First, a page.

Slack has over 12 million users, is the dominant communications tool in Silicon Valley and among tech startups right now. Its popularity stems from its ability to organize discussions, make them easily searchable along with any files or links, and integrate with many third party tools (like Google Drive, Dropbox, Workday, and many more). Slack typically reduces meetings by 23% and emails by 32%.

For our purposes here, the improved team work efficiency could prove helpful in coordinating class and lab discussions. Conversation topics can be organized into “Channels” and important files or links can be “pinned” for easy access. A free account on Slack has enough flexibility for most campus groups and classes. The IT department can also help you set up your own Slack channel on our enterprise account. You can find Slack tutorials (among other places) here:

Slack's success as the “email killer” has spawed competitors, chief among them is Microsoft’s “Teams” application (see below), and another tool also similar to Slack called “Twist” that allows for further organization of conversations in “threads.” A different kind of application called Voice Thread allows students to post dynamic text or voice comments to slides or video, allowing for more remote interactive discussion.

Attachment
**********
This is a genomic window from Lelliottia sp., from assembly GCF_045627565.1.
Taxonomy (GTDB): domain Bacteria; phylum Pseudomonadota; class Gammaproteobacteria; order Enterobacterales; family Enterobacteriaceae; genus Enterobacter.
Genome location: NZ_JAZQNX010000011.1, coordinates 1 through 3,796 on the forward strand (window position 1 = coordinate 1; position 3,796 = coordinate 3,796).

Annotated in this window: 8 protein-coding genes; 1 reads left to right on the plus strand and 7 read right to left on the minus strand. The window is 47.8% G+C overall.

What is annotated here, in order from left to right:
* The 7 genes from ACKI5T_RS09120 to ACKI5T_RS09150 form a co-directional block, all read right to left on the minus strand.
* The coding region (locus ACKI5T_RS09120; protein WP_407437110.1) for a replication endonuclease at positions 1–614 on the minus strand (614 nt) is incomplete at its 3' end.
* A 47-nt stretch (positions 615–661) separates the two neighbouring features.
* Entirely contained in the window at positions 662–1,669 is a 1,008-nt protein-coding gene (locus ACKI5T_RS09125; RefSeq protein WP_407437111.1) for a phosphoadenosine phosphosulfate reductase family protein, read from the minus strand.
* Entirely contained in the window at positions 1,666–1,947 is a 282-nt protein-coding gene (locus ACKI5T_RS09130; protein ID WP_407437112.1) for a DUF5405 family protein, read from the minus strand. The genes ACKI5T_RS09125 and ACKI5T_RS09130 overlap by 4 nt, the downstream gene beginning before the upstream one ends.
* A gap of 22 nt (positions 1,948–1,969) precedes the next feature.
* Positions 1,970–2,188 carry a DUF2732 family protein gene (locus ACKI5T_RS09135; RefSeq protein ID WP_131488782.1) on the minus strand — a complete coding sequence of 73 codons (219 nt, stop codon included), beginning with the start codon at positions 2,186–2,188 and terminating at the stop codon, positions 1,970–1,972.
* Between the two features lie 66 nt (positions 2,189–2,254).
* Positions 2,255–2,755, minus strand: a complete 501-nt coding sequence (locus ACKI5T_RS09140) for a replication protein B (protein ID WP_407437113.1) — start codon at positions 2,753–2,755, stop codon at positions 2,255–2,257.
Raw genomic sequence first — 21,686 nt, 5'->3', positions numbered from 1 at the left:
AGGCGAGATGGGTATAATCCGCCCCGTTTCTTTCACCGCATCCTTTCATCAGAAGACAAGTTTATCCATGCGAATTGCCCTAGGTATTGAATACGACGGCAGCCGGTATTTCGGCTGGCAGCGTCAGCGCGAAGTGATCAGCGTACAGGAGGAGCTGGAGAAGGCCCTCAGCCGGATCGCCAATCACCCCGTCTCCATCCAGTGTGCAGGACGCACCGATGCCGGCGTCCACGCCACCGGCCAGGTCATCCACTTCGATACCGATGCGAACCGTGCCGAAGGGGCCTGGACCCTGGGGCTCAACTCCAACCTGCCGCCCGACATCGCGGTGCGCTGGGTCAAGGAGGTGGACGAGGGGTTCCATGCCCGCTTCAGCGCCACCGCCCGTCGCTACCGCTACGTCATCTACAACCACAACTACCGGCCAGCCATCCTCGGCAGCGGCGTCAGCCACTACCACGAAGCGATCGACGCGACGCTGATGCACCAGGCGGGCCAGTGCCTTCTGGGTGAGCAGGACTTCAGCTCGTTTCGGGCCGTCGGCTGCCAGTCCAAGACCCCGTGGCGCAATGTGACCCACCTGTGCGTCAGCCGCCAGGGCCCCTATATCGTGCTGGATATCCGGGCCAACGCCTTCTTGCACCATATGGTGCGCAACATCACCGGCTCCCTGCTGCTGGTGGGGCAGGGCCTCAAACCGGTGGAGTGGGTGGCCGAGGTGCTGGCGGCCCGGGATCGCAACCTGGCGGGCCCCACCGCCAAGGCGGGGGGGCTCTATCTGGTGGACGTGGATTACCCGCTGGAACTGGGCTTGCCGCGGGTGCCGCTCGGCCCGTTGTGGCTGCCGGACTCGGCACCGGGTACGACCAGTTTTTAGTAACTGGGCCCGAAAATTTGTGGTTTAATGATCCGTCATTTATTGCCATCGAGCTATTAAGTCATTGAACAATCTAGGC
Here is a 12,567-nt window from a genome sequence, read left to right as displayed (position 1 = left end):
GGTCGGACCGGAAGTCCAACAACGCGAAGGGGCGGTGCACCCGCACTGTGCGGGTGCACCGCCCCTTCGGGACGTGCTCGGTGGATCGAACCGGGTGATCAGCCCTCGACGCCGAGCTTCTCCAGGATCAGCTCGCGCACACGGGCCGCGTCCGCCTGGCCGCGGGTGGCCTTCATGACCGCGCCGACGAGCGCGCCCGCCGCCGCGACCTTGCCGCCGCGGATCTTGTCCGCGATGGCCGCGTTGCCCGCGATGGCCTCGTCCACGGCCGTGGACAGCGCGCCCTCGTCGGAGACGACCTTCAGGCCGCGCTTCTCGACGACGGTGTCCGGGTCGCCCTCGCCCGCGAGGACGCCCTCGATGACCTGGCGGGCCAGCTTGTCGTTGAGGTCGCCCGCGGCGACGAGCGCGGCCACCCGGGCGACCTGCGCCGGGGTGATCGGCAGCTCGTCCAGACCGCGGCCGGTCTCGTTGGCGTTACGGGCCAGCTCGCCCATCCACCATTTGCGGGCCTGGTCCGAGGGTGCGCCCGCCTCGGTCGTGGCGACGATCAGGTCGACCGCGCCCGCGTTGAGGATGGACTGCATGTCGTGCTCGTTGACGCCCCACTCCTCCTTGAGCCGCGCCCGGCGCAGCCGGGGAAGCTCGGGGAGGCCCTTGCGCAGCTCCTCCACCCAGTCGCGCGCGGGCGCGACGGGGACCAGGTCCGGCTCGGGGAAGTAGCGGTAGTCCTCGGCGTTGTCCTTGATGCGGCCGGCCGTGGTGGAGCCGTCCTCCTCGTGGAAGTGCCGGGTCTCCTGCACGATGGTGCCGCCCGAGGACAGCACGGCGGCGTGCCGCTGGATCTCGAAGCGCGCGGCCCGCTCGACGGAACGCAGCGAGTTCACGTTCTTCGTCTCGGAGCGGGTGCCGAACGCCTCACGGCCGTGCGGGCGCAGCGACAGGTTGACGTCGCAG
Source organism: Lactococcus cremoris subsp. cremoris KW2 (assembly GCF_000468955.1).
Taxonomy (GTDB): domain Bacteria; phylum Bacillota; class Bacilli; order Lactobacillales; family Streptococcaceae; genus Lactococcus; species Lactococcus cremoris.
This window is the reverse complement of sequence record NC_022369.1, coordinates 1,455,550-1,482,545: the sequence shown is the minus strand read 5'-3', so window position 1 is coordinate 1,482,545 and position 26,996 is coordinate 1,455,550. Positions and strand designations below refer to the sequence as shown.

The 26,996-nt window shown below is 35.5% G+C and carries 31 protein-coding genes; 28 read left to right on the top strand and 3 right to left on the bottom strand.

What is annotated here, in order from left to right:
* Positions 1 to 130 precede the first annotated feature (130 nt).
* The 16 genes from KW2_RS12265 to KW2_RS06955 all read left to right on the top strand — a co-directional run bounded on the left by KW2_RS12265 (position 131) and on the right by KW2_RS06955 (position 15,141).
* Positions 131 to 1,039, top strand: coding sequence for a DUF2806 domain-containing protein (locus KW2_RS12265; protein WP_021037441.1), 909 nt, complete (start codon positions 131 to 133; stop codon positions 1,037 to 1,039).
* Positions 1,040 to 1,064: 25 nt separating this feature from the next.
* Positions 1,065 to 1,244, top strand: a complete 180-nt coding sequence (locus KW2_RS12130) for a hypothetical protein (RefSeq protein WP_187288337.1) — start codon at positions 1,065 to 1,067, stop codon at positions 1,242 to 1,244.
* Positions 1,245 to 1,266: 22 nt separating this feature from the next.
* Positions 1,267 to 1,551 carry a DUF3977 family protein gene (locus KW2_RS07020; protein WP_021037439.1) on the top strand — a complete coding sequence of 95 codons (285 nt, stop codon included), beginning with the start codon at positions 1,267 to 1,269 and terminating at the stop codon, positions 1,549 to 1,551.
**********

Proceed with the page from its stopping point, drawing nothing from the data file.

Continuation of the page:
TechSmith SnagIt and TechSmith VideoReview

TechSmith is helping organizations and academic institutions who are preparing for prolonged absences and/or campus closures due to COVID-19. We are offering free access and expanded usage of tools that help enable business and educational continuity.

Their screen recording tool, TechSmith Snagit, and their asynchronous collaboration platform, TechSmith Video Review, will be free to use through the end of June 2020 to any organization that needs it. Find more information and download the tools here.

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Advice to those about to teach online because of the corona-virus | Tony Bates

8 things to consider about transitioning to online teaching due to coronavirus. Read the article here.

Practical advice for instructors faced with an abrupt move to online teaching (opinion) | Inside Higher Ed

 Tips for an abrupt, temporary move to online instruction. Read the article here.

8 Lessons Learned from Teaching Online | Educause

8 tips to improve online learning techniques. Access the video here.

"I Will Survive" Teaching Online | Inside Higher Ed

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Understanding Network Impacts of Increased Online Learning

CENIC has prepared this information as a resource for members who have moved to, or are contemplating moving to, online instruction

National Research and Education (R&E) Networks (also known as NRENs) together provide critical communications infrastructure for universities and research institutes worldwide. Read more about how they are supporting the global challenges of the novel coronavirus.